The Appellate Division of the Supreme Court of New York, Second Department recently heard the case of Ginsburg v. Charter Oak Fire Ins. Co. This interesting case appeals perhaps a little more to the mathematically inclined among us, but regardless, illustrates how various financial provisions in insurance contracts are construed by a court and operate against each other.
Background of the Case
Ginsburg, et al., (“Ginsburg”) were the plaintiffs. They owned a home, presumably a rather nice home, in Westchester County, New York. Unfortunately, their home was damaged by a fire in March, 2005. Fortunately Ginsburg had a contract, aka a homeowner’s insurance policy, with the defendant, Charter Oak Fire Insurance Company (“Charter Oak”). Upon receiving due notice of the fire damage, Charter Oak wrote a check to Ginsburg for a sum exceeding $2,000,000. A portion of this sum, $720,000, represented compensation for damage to Ginsburg’s personal property.
Note that in legal terms, ‘real’ property refers to real estate – land and buildings affixed thereto. Personal property is basically everything else: cars, computers, pencils, clothing. Do not be confused by the names! The home owner’s insurance policy in this case, as in most cases, drew a distinction between coverage for the house itself and the possessions contained within the house. There are perhaps many reasons for this, but one of the major ones is that the value of the building is relatively fixed: a certain price was paid for it by the owner, the tax assessors periodically re-value it, etc. Personal property represents an unknown quantity. Did the homeowner buy the Mona Lisa the night before the fire? Did he or she store massive quantities of gemstones in the attic? Further, after some kind of casualty (the insurance term for events like fire/flood/theft) it can be difficult to ascertain what was actually present in the home. For this reason, there are often limitations on the amount that will be paid for the loss of personal, or non-real-estate, property.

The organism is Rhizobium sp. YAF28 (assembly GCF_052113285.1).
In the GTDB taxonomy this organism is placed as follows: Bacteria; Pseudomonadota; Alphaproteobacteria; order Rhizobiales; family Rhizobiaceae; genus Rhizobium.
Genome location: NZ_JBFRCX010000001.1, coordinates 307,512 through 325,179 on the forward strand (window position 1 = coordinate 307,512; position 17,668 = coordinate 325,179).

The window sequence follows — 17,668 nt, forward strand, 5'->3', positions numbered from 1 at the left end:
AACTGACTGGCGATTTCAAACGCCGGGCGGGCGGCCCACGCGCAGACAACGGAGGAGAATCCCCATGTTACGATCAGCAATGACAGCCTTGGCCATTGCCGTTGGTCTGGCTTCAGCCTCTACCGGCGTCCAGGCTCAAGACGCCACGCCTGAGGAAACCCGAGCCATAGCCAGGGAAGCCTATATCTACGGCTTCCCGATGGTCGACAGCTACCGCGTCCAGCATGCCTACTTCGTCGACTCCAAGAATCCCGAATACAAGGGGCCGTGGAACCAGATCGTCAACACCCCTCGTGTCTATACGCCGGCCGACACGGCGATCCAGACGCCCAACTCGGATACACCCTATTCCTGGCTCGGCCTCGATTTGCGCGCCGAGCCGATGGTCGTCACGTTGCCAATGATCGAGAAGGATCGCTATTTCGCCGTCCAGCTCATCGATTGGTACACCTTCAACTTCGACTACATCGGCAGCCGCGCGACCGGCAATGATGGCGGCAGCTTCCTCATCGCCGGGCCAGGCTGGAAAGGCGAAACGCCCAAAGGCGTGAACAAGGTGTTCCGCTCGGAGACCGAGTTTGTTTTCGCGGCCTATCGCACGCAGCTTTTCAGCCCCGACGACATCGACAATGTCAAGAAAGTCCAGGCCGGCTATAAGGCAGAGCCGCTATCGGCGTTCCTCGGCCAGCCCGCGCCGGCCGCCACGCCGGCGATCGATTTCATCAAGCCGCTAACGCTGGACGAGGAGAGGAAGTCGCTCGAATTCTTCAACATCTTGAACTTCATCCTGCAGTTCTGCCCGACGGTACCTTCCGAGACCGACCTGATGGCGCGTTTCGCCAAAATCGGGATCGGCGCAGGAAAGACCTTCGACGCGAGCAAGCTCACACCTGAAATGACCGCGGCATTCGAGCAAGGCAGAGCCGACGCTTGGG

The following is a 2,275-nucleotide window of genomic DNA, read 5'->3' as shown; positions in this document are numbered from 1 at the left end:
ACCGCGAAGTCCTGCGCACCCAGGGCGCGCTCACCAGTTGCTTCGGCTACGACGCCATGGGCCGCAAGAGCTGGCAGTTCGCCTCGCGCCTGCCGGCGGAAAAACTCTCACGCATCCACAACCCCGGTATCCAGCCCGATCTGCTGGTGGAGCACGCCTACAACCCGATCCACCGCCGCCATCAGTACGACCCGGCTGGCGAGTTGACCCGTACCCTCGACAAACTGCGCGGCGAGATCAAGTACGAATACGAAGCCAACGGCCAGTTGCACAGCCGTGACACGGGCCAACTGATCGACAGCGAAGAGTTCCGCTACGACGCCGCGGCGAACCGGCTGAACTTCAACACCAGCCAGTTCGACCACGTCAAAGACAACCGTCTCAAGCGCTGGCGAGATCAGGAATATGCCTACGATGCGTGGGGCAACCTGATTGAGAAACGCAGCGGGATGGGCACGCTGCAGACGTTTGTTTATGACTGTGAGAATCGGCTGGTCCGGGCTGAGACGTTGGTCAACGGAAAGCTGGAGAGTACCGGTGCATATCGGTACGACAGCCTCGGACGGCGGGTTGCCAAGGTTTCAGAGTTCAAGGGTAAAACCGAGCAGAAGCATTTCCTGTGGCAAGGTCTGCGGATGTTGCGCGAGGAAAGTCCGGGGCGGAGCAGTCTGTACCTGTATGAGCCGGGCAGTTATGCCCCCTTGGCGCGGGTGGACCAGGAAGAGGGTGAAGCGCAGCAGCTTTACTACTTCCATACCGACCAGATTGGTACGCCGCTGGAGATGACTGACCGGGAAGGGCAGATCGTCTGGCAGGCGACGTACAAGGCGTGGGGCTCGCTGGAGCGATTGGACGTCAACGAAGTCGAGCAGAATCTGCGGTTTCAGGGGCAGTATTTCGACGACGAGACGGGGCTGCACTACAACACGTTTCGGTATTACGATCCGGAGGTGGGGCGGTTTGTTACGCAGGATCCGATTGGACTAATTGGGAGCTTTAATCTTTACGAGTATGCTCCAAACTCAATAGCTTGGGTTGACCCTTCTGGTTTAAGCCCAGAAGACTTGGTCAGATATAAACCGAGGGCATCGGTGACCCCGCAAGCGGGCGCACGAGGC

This particular insurance policy, or contract, was no different. Plaintiffs claimed that various circumstances entitled them to additional payment for loss of personal property above the $720,000 already received.
In addition, plaintiffs sued for breach of contract, alleging they were owed more for the damage to their real property. Interestingly, the insurance policy provided for an alternate dispute resolution procedure – a hearing before a neutral “umpire.” The umpire valued the damage plaintiff’s house in excess of what the insurance company had determined. In compliance with the umpire’s ruling, the insurance company paid the plaintiffs an additional $500,000 for damage to their home.
Plaintiffs still were not satisfied, and sued for breach of contract, alleging they were owed interest on the $500,000 during the period that had elapsed from the $2,000,000 payment and the $500,000 payment. They also maintained their action for additional recovery on the personal property casualty.
The court upheld the lower court’s reasoning. The rule in New York was that under a fire insurance policy, after a loss, the insured may not receive interest on the amount payable (or principal amount) under the policy before the principal amount is due. In this case, the insurance company, under the plain language of the contract, had sixty days to make a payment after “the filing of an appraisal award.” (The appraisal award was the umpire’s determination). Here, the insurance company made the $500,000 payment within sixty days. Thus the language of the contract was satisfied – there was no breach. The New York rule operates to defeat plaintiff’s claim for interest on the $500,000.
The second claim was for additional recovery for personal property loss. The court placed a great deal of emphasis on the plain and unambiguous language of the contract. The contract set a maximum amount (Approximately $700,000) for personal property, adjusted for inflation. Thus, plaintiff’s various arguments were unavailing - $720,000 represented a ‘cap’ (including the inflation adjustment) on recovery.
Insurance contracts, especially in the difficult circumstances following a fire or other loss, can be tricky to navigate. Please don’t hesitate to contact our office for a consultation.